Harnad is often portrayed as a bully and a fanatic — a man so determined to get fellow researchers to make their papers freely available on the Web that he will brook no disagreement, responding to all contrary views and dissenting voices with such a relentless barrage of rebuttals and reproaches that his opponents are eventually forced to retreat.
But this is too simplistic a picture of the man. For Harnad, OA is not — as his critics claim — the obsession of a pedant with a one-dimensional view of the world, but the prelude to a fourth revolution in human cognition and communication. (The first three, he says, were language, writing, and print).
The goal of OA, Harnad says, is to unleash a potential long latent in mankind's unique language capacity, one that will allow us to exploit at last the full power of our collective intellect through "scholarly skywriting" — a form of communication, he contends, for which our brains were pre-adapted a hundred thousand years ago, but that has been awaiting the online era for its realisation.
However, before we can exploit the potential of this new form of communication, he says, we first need to make all research OA — an obvious next step that has been within our reach since the onset of the online era, but that we have still failed to take. And until we do, he says, we are denying ourselves access to our full potential.
If his OA advocacy is at times on the testy side, adds Harnad, this is not so much evidence of an intemperate nature as of a patience that has been sorely tried by the inordinate amount of time it is taking us to grasp what is already well within our reach.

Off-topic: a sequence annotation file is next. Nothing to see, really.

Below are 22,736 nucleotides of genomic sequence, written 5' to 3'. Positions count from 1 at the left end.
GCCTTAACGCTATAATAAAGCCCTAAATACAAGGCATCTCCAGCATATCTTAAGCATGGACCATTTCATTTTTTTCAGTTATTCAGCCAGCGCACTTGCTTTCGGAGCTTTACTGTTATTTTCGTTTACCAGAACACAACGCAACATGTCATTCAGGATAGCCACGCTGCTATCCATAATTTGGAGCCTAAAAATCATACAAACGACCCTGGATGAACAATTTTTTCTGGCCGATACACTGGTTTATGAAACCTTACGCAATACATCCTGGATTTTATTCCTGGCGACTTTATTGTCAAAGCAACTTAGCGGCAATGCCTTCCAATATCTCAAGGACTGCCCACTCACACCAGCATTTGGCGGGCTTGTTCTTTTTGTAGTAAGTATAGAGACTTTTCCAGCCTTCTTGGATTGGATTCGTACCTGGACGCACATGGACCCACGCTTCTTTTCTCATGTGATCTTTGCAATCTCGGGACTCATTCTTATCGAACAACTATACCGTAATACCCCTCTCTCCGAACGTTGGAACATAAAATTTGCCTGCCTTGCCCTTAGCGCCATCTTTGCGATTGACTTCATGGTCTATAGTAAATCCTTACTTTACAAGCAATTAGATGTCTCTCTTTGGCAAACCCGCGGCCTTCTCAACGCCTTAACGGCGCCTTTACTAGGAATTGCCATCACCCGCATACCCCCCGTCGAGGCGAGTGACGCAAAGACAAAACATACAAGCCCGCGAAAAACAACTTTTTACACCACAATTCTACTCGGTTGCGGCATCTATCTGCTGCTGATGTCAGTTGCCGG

What cannot be denied is that Harnad has exerted a very powerful influence on the development of the OA Movement. To a great extent he is the person who has articulated the main issues, and it is he who has — obsessively perhaps — kept people's minds focused, both on why OA is essential, and how we can best, and most rapidly, achieve it.
Moreover, as Harnad is keen to point out, in addition to archivangelising for the last thirteen years, he has also created and commissioned many of the concrete practical tools now being used in our faltering steps toward OA.
To put Harnad's views on OA into the larger perspective we need to explore some of his many research interests. These range from the origins of language and the "symbol grounding problem", to categorisation and scientometrics.
As a result, the interview I am publishing today is on the long side. For those wishing to dip into particular sections, therefore, a Navigation Table is provided. Simply click on the title of the section you are interesting in, and hear what Harnad has to say.
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